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El sueno eterno / The Big Sleep (13/20) (Spanish) Paperback – 30 Jun 2009
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Marlowe is summoned for a job at General Sternwood's opulent mansion. He first meets Carmen, the younger daughter who is a few cards short of a full deck. The General stays in his hothouse, looking like a near corpse. He tells Marlow about Rusty Regan, the older daughter's third husband, who suddenly disappeared last month. The real job is the gambling debts of Carmen. Before leaving, Marlowe meets Vivian, the spoiled and ruthless older daughter, who asks about his assignment. Chandler painted a picture of a powerful and corrupt family whose wealth far exceeds their judgment. Marlow represents the real people who must follow the whims of the ruling elite. Chandler used many words to describe the surroundings and background, more literary than Hammett or Gardner.
Marlowe began to investigate the man who had Carmen's gambling chits. Geiger's store rents "rare books". Marlowe followed Geiger to his house, then waited and watched. When he heard shots Marlowe broke in. Carmen was seated, nude with pin-point pupils. Geiger lay dead on the floor. Marlowe rescued Carmen and drove back in her Packard. Marlowe walked back to Geiger's house (not taxi driver with a memory for him). He found Geiger's body has disappeared! Next the Sternwood's chauffeur is found dead in a car that went into the ocean; was it murder? Marlowe shadows Geiger's store again, and learns more. The journey towards the truth continues.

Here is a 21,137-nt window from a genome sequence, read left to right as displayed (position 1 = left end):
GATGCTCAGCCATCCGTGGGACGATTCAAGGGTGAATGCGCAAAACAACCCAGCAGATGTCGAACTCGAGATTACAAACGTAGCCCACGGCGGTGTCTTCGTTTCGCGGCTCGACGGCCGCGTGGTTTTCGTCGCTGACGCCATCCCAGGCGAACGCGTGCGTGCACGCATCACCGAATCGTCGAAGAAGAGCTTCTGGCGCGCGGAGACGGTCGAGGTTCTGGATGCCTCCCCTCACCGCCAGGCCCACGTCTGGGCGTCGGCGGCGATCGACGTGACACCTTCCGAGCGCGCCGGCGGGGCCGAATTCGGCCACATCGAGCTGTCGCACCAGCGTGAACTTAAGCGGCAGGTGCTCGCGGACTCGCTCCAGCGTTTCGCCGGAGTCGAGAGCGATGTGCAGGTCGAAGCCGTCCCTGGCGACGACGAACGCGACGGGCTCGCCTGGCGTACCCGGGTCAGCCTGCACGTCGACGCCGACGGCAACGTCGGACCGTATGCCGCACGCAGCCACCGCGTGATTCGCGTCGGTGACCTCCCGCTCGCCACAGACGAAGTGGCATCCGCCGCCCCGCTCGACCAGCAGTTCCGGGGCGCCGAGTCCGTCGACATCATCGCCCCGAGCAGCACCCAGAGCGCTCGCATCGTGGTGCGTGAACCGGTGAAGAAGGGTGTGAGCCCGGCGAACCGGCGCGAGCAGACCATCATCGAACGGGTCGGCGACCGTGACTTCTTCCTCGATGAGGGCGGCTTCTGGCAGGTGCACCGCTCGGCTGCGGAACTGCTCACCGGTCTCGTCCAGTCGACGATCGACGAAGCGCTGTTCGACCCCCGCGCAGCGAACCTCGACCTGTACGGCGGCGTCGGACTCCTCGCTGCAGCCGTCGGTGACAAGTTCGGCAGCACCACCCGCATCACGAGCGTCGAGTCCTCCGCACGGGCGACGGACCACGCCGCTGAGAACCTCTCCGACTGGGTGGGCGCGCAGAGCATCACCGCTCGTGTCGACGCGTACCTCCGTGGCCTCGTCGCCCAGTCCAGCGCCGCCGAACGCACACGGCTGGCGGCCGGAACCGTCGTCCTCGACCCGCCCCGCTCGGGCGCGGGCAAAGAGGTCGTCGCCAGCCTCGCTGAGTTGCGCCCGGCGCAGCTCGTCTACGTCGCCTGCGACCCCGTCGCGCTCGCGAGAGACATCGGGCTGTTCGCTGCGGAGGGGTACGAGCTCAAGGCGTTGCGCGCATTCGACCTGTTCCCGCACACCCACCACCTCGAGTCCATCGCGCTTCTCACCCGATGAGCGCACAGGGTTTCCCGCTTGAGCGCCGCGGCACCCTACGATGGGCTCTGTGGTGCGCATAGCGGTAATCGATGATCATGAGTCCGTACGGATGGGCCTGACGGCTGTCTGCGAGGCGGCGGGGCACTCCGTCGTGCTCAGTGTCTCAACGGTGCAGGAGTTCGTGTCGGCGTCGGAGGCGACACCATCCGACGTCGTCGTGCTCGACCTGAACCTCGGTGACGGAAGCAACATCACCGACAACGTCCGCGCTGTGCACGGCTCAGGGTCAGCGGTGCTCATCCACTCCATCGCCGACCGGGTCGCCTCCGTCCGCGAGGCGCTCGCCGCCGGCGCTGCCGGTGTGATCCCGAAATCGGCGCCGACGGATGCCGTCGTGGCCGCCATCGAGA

Who killed Geiger? And Taylor the chauffeur? Gathering the facts allows the solution of the puzzle. Chapter 19 tells how the newspapers covered the stories. Chapter 25 has the news on a missing couple that Marlowe isn't looking for. Marlowe drives to this small town, locates the isolated house, and finds danger (Chapter 27). Marlowe explains his actions to General Sternwood, and gets another assignment (Chapter 30). The surprise ending occurs in Chapter 31. Little hints had been sprinkled throughout the book, but a reader would not pick them up. We see what we expect to see in most cases. The final chapter has the solution to Regan's disappearance. Marlowe orders the solution to the remaining problems and leaves, trusting his advice will be taken.
The moral of this story reminds me of "Love Story" where someone poor falls in love with someone rich, and the poor person comes to a bad end. As Owen Taylor did. Do the rich get away with murder, literally? Do the wealthy spend their time with drink, drugs, gambling, sex, and other thrills? Would higher taxes on estates and trusts prevent this problem? Note how the super rich use the underworld to solve problems that can't be delegated to lawyers.
I think this is his best novel. Chandler worked as an accountant and had an eye for details. For a faster paced style of murder mystery, read Erle Stanley Gardner.